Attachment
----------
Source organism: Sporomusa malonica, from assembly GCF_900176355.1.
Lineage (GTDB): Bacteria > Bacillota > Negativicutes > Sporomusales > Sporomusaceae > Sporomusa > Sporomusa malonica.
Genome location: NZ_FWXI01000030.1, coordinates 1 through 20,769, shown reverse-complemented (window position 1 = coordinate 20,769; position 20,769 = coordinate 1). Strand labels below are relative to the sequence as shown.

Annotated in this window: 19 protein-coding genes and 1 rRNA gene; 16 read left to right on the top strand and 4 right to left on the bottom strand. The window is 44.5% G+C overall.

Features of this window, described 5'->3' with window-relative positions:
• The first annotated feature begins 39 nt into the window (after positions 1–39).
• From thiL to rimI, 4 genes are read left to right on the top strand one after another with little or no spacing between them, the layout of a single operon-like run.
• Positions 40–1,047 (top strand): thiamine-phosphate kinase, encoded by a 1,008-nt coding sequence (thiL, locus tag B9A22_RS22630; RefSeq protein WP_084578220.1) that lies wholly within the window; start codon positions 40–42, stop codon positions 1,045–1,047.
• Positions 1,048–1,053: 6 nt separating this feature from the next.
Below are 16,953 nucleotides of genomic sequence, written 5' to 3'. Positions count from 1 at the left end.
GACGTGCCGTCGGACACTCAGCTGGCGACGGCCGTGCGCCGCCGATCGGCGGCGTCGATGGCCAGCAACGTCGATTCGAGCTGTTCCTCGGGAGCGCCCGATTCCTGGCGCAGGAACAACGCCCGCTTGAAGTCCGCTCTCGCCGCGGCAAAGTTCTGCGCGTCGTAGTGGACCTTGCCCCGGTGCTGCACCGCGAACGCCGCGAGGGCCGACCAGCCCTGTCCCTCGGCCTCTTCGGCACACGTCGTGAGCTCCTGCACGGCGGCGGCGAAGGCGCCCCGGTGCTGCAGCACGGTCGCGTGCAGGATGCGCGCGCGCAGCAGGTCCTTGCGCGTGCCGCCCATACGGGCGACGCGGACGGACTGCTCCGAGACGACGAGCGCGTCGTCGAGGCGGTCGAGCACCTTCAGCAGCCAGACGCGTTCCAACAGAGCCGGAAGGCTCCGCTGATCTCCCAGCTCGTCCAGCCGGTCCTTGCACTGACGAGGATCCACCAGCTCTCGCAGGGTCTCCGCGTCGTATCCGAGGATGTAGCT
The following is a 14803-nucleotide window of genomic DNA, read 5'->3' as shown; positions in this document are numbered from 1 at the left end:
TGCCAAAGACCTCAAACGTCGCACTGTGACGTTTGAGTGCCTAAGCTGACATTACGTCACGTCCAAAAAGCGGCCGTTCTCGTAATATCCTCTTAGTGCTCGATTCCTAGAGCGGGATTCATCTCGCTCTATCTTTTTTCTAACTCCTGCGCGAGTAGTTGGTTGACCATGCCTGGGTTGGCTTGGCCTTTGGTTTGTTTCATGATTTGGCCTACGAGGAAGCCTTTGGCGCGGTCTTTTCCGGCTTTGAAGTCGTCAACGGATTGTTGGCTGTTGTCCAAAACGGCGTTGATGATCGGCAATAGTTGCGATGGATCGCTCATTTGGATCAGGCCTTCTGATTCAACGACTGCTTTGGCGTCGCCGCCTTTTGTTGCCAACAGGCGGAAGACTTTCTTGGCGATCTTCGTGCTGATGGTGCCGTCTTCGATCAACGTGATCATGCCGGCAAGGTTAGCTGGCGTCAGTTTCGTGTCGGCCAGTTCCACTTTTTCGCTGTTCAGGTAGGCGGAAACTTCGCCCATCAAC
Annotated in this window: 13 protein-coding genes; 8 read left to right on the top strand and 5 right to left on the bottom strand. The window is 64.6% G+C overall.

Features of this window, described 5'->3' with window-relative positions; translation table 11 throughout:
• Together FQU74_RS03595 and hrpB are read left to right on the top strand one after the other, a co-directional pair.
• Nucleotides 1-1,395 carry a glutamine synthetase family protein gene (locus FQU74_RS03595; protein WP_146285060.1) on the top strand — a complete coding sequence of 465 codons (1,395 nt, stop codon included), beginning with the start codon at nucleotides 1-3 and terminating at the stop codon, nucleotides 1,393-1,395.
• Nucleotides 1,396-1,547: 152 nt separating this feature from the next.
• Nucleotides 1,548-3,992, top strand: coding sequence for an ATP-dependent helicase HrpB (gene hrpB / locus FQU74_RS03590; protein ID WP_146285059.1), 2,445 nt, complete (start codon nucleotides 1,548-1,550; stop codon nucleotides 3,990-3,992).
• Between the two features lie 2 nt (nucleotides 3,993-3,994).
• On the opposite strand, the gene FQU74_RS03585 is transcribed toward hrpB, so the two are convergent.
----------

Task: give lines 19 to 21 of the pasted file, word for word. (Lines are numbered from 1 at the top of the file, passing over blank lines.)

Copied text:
• Nucleotides 1,548-3,992, top strand: coding sequence for an ATP-dependent helicase HrpB (gene hrpB / locus FQU74_RS03590; protein ID WP_146285059.1), 2,445 nt, complete (start codon nucleotides 1,548-1,550; stop codon nucleotides 3,990-3,992).
• Between the two features lie 2 nt (nucleotides 3,993-3,994).
• On the opposite strand, the gene FQU74_RS03585 is transcribed toward hrpB, so the two are convergent.